5 Responses

  1. Bob McMullan
    Bob McMullan July 30, 2015 at 6:42 pm

    Thank you for the comprehensive analysis. Thank you in particular for keeping the Pacific DFI concept at the forefront. I acknowledge the upfront cost from a diminishing aid budget. However, my understanding is that Austria established its own DFI recently with upfront money from their EFIC equivalent. This is not necessarily the best solution but it is an interesting idea. My experience in the Pacific is that no-one else is or would be prepared to do this in the smaller countries of the Pacific. I believe it could be beneficial and it seems to be an idea which would appeal to the current governments in both countries.

  2. Chris Nelson
    Chris Nelson July 29, 2015 at 12:22 am

    Robin, thanks for the useful overview.

    Just a query re: support for a bilateral DFI. This was also raised in the Jim Adams piece the other day. Why do you think there is a gap that cannot be filled by the IFC out of the World Bank Group Sydney office? I know they struggle for traction, but it is pretty well resourced and I don’t see why there isn’t viability in extending their influence if there is truly demand for financing services in the Pacific.

    How would a bilateral DFI be any different? Is it a risk issue? If so, having just come back from a trip to DFID and having a conversation with the DFI guys there, my experience on this is that these undertakings are not straight forward.

    I know I would be reticent to impose this kind of complexity on the current Australian aid program, but I would like more on your views. Perhaps it warrants a separate Blog topic?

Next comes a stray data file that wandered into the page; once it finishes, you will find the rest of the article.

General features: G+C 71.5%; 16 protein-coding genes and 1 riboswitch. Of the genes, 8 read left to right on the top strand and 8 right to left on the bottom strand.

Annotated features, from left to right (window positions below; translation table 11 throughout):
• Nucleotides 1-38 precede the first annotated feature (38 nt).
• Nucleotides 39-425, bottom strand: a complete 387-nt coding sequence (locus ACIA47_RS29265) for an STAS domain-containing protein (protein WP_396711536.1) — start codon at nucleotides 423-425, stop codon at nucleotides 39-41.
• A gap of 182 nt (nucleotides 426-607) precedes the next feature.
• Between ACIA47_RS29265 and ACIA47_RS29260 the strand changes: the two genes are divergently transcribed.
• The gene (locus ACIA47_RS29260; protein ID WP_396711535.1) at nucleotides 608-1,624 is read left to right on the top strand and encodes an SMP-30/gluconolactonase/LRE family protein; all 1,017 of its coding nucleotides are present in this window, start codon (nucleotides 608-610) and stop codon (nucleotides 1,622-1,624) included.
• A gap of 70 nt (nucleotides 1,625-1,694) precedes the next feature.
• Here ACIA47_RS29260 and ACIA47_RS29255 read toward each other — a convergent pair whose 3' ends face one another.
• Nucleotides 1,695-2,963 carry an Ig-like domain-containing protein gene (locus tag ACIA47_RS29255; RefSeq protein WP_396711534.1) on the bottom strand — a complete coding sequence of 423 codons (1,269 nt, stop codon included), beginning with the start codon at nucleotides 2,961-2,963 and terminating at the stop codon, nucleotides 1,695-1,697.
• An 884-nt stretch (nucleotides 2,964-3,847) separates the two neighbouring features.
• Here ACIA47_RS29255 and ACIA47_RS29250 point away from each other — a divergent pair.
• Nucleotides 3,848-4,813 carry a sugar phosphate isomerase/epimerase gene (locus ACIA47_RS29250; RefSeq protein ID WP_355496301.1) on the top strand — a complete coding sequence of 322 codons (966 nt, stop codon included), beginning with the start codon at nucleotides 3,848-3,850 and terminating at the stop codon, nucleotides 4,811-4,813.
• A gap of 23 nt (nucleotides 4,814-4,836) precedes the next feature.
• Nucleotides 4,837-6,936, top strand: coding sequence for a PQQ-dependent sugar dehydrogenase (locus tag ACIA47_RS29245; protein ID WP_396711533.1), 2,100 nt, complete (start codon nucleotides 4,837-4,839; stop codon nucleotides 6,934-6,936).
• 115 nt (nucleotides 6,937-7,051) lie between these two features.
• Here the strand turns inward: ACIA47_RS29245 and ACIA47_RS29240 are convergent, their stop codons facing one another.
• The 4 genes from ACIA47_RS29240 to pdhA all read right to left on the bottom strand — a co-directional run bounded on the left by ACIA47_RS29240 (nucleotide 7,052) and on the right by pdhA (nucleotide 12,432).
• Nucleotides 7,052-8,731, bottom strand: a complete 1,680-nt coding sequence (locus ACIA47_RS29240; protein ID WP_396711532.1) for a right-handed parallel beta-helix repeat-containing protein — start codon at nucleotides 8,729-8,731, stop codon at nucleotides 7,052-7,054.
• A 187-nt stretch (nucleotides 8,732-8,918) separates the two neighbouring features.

3. Marianne Jago-Bassingthwaighte
    Marianne Jago-Bassingthwaighte July 28, 2015 at 2:10 pm

    Robin, thanks for another entertaining, incisive and frank assessment of Australian aid policy.

    I am interested to read your caution, brief though it is, on the potential role of Government in impact investing. You say that “For example, in its discussion of social impact investment, the committee’s assumption at all times is that the government must figure out how to climb into the picture. But the government need not do that, and risks creating distortions if it does.” Impact investing reminds me of my days working on anti-corruption policy for the aid programme – it was going to be the cure that ended all ills. It wasn’t, and yet when done well it’s a powerful and galvanising agenda. I do see social impact investing as galvanising for many players in the private sector who want to “do good” or “give something back” – terms that they themselves use. Like any effective development approach, it can bring together disparate interests and actors to share both their genius, and the risks involved. There are some good case studies set out for example in a number of reports by Australian-based Social Outcomes, which describe the positive roles that government funders (outside the international development sector) have played in the development of social impact bonds and other innovative financing mechanisms. I also see that effective development expertise (if not funds) is exactly what shared value and other social impact conscious approaches from within the private sector are looking for, and at least some of that expertise resides in the public sector.

    Can you say more about the distortion that you worry about when governments get involved in impact investing?

    With thanks.

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